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Is the Importance of Religion in Daily Life Related to Social Trust? Cross-Country and Cross-State Comparisons

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Author Info

  • Berggren, Niclas

    ()
    (The Ratio Institute)

  • Bjørnskov, Christian

    ()
    (Aarhus School of Business, Aarhus University)

Abstract

We look at the effect of religiosity on social trust, defined as the share of a population that thinks that people in general can be trusted. This is important since social trust is related to many desired outcomes, such as growth, education, democratic stability and subjective well-being. The effect of religiosity is theoretically unclear: while all major religions call for behaving well to others, religious groups may primarily trust people in their own groups and distrust others, as well as cause division in the broader population. We make use of new data from the Gallup World Poll for 105 countries and the U.S. states, measuring religiosity by the share of the population that answers yes to the question “Is religion an important part of your daily life?”. Our empirical results, making use of regression analysis whereby we control for other possible determinants of social trust and, by using instrumental variables, for the risk of reverse causality, indicate a robust, negative effect of religiosity, both internationally and within the US.

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Bibliographic Info

Paper provided by The Ratio Institute in its series Ratio Working Papers with number 142.

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Length: 38 pages
Date of creation: 25 Sep 2009
Date of revision:
Publication status: Forthcoming as Berggren, Niclas and Christian Bjørnskov, 'Does Religiosity Promote or Discourage Social Trust? Evidence from Cross-Country and Cross-State Comparisons' in Journal of Economic Behavior & Organization, 2011.
Handle: RePEc:hhs:ratioi:0142

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Keywords: Trust; Religiosity; Religion; Social Capital;

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References

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Citations

Blog mentions

As found by EconAcademics.org, the blog aggregator for Economics research:
  1. On the impact of religion on social trust
    by Economic Logician in Economic Logic on 2009-11-13 15:32:00
  2. Religion og udvikling
    by Christian Bjørnskov in Punditokraterne on 2013-11-08 09:47:08
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Cited by:
  1. Niclas Berggren & Christian Bjørnskov, 2012. "Does Religiosity Promote Property Rights and the Rule of Law?," Economics Working Papers 2012-08, School of Economics and Management, University of Aarhus.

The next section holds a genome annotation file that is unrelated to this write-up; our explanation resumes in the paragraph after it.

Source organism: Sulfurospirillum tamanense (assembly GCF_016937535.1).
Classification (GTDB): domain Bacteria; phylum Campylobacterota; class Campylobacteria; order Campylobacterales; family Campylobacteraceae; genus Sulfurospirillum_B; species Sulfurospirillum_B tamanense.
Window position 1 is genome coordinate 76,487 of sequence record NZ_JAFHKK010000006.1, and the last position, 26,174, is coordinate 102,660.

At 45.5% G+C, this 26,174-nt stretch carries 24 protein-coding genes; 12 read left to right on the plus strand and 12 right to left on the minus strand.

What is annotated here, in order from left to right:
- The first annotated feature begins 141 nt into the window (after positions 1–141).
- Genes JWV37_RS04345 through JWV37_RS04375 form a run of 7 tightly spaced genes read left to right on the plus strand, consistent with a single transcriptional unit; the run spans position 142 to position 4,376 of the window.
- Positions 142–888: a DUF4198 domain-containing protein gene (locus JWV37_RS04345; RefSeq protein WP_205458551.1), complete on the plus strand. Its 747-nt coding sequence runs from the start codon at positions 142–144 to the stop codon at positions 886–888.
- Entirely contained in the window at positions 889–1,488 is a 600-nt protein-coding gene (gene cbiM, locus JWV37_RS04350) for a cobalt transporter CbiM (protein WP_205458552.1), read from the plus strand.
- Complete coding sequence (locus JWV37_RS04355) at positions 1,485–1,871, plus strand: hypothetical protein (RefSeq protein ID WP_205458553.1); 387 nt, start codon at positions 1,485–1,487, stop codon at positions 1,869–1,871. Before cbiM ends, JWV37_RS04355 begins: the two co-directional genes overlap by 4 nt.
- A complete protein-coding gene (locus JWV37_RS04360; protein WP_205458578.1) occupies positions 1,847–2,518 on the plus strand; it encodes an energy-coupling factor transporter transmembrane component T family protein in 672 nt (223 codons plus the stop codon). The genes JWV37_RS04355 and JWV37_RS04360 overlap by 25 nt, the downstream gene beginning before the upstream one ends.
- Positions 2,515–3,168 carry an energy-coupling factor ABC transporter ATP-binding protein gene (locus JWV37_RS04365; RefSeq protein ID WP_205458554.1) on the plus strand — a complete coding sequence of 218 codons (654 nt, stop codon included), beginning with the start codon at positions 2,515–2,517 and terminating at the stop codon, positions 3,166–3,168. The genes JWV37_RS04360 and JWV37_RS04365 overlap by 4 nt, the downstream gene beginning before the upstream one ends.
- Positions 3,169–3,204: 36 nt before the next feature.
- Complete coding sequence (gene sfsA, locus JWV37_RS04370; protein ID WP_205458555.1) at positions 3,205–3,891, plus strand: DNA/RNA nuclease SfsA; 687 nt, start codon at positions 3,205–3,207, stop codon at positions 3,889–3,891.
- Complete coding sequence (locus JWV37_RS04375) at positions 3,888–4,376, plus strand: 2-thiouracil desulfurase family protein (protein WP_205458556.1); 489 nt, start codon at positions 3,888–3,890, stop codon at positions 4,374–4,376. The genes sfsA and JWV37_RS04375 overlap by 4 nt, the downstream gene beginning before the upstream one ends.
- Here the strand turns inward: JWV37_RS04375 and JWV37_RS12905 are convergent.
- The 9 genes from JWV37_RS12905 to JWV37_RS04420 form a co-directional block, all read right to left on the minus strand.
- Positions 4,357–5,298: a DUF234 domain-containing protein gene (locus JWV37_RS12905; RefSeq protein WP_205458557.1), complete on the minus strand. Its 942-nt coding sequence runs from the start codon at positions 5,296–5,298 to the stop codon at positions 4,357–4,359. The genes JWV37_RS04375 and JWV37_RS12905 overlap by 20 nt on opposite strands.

2. James Fenske & Achyuta Adhvaryu, 2013. "War, Resilience and Political Engagement in Africa," Economics Series Working Papers WPS/2013-08, University of Oxford, Department of Economics.
  3. Rasmus Thönnessen & Erich Gundlach, 2013. "The size of human capital externalities: cross-country evidence," Public Choice, Springer, vol. 157(3), pages 671-689, December.
  4. Ljunge, Martin, 2012. "Trust Issues: Evidence from Second Generation Immigrants," Working Paper Series 946, Research Institute of Industrial Economics.
  5. Niklas Potrafke, 2010. "Islam and Democracy," Working Paper Series of the Department of Economics, University of Konstanz 2010-10, Department of Economics, University of Konstanz.
  6. Bjornskov, Christian & Bogetic, Zeljko & Hillman, Arye & Popovic, Milenko, 2014. "Trust and Identity in a Small, Post-Socialist, Post-Crisis Society," EconStor Preprints 95968, ZBW - German National Library of Economics.
  7. Achyuta Adhvaryu & James Fenske, 2014. "Conflict and the Formation of Political Beliefs in Africa," HiCN Working Papers 164, Households in Conflict Network.
  8. Bergh, Andreas & Bjørnskov, Christian, 2013. "Trust, Welfare States and Income Equality: What Causes What?," Working Paper Series 994, Research Institute of Industrial Economics.
  9. Arusha Cooray & Niklas Potrafke, 2010. "Gender inequality in education: Political institutions or culture and religion?," Working Paper Series of the Department of Economics, University of Konstanz 2010-01, Department of Economics, University of Konstanz.
  10. Niklas Potrafke, 2013. "Policies against Human Trafficking: The Role of Religion and Political Institutions," CESifo Working Paper Series 4278, CESifo Group Munich.
  11. Eric Uslaner, 2013. "Trust as an alternative to risk," Public Choice, Springer, vol. 157(3), pages 629-639, December.

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